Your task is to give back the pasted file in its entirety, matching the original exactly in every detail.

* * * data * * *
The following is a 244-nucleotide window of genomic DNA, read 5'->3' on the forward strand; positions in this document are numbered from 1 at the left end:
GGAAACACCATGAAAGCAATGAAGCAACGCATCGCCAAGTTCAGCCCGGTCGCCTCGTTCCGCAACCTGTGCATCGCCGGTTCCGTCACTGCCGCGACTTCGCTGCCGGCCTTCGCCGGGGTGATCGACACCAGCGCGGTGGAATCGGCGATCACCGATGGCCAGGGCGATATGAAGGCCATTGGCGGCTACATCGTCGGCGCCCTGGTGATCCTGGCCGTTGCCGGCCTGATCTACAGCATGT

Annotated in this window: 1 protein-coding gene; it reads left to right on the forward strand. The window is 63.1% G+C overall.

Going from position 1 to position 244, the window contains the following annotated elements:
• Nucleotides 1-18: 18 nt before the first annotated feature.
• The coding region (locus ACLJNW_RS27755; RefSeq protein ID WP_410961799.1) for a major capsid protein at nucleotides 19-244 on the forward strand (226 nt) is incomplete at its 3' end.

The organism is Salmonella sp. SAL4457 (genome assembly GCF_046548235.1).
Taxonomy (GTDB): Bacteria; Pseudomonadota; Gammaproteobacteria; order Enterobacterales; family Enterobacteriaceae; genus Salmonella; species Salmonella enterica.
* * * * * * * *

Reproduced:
The following is a 244-nucleotide window of genomic DNA, read 5'->3' on the forward strand; positions in this document are numbered from 1 at the left end:
GGAAACACCATGAAAGCAATGAAGCAACGCATCGCCAAGTTCAGCCCGGTCGCCTCGTTCCGCAACCTGTGCATCGCCGGTTCCGTCACTGCCGCGACTTCGCTGCCGGCCTTCGCCGGGGTGATCGACACCAGCGCGGTGGAATCGGCGATCACCGATGGCCAGGGCGATATGAAGGCCATTGGCGGCTACATCGTCGGCGCCCTGGTGATCCTGGCCGTTGCCGGCCTGATCTACAGCATGT

Annotated in this window: 1 protein-coding gene; it reads left to right on the forward strand. The window is 63.1% G+C overall.

Going from position 1 to position 244, the window contains the following annotated elements:
• Nucleotides 1-18: 18 nt before the first annotated feature.
• The coding region (locus ACLJNW_RS27755; RefSeq protein ID WP_410961799.1) for a major capsid protein at nucleotides 19-244 on the forward strand (226 nt) is incomplete at its 3' end.

The organism is Salmonella sp. SAL4457 (genome assembly GCF_046548235.1).
Taxonomy (GTDB): Bacteria; Pseudomonadota; Gammaproteobacteria; order Enterobacterales; family Enterobacteriaceae; genus Salmonella; species Salmonella enterica.